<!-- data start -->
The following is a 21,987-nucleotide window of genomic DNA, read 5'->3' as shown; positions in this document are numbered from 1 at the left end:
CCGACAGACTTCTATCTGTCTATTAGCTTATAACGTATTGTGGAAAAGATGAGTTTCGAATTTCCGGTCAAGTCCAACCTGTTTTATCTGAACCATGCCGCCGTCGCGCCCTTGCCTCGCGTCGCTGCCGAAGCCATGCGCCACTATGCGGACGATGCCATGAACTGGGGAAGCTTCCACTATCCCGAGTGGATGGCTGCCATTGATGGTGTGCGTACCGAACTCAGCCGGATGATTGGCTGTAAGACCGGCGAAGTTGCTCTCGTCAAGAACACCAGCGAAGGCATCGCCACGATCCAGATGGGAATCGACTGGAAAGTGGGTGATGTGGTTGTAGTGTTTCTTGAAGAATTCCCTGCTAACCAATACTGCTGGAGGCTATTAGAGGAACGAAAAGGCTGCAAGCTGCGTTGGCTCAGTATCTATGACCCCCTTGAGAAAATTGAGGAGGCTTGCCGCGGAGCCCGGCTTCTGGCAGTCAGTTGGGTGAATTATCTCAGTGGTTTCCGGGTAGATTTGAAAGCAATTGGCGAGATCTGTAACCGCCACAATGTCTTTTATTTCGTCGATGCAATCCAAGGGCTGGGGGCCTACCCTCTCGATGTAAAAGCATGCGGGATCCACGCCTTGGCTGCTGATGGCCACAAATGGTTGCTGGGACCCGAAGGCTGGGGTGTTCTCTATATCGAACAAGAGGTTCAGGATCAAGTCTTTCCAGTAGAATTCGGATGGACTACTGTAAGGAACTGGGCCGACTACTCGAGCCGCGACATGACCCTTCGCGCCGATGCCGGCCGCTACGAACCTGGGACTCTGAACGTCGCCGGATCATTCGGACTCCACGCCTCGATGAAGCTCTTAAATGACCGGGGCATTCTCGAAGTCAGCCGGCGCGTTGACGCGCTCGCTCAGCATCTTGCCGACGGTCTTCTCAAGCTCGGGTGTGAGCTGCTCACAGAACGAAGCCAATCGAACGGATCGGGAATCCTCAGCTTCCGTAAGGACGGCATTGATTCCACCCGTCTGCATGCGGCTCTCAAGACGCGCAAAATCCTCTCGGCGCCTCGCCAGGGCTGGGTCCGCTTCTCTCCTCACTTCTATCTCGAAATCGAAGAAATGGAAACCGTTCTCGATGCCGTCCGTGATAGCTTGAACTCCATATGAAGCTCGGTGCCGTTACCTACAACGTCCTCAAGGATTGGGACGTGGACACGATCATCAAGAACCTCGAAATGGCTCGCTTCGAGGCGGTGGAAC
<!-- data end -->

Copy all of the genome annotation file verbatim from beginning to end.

The following is a 21,987-nucleotide window of genomic DNA, read 5'->3' as shown; positions in this document are numbered from 1 at the left end:
CCGACAGACTTCTATCTGTCTATTAGCTTATAACGTATTGTGGAAAAGATGAGTTTCGAATTTCCGGTCAAGTCCAACCTGTTTTATCTGAACCATGCCGCCGTCGCGCCCTTGCCTCGCGTCGCTGCCGAAGCCATGCGCCACTATGCGGACGATGCCATGAACTGGGGAAGCTTCCACTATCCCGAGTGGATGGCTGCCATTGATGGTGTGCGTACCGAACTCAGCCGGATGATTGGCTGTAAGACCGGCGAAGTTGCTCTCGTCAAGAACACCAGCGAAGGCATCGCCACGATCCAGATGGGAATCGACTGGAAAGTGGGTGATGTGGTTGTAGTGTTTCTTGAAGAATTCCCTGCTAACCAATACTGCTGGAGGCTATTAGAGGAACGAAAAGGCTGCAAGCTGCGTTGGCTCAGTATCTATGACCCCCTTGAGAAAATTGAGGAGGCTTGCCGCGGAGCCCGGCTTCTGGCAGTCAGTTGGGTGAATTATCTCAGTGGTTTCCGGGTAGATTTGAAAGCAATTGGCGAGATCTGTAACCGCCACAATGTCTTTTATTTCGTCGATGCAATCCAAGGGCTGGGGGCCTACCCTCTCGATGTAAAAGCATGCGGGATCCACGCCTTGGCTGCTGATGGCCACAAATGGTTGCTGGGACCCGAAGGCTGGGGTGTTCTCTATATCGAACAAGAGGTTCAGGATCAAGTCTTTCCAGTAGAATTCGGATGGACTACTGTAAGGAACTGGGCCGACTACTCGAGCCGCGACATGACCCTTCGCGCCGATGCCGGCCGCTACGAACCTGGGACTCTGAACGTCGCCGGATCATTCGGACTCCACGCCTCGATGAAGCTCTTAAATGACCGGGGCATTCTCGAAGTCAGCCGGCGCGTTGACGCGCTCGCTCAGCATCTTGCCGACGGTCTTCTCAAGCTCGGGTGTGAGCTGCTCACAGAACGAAGCCAATCGAACGGATCGGGAATCCTCAGCTTCCGTAAGGACGGCATTGATTCCACCCGTCTGCATGCGGCTCTCAAGACGCGCAAAATCCTCTCGGCGCCTCGCCAGGGCTGGGTCCGCTTCTCTCCTCACTTCTATCTCGAAATCGAAGAAATGGAAACCGTTCTCGATGCCGTCCGTGATAGCTTGAACTCCATATGAAGCTCGGTGCCGTTACCTACAACGTCCTCAAGGATTGGGACGTGGACACGATCATCAAGAACCTCGAAATGGCTCGCTTCGAGGCGGTGGAAC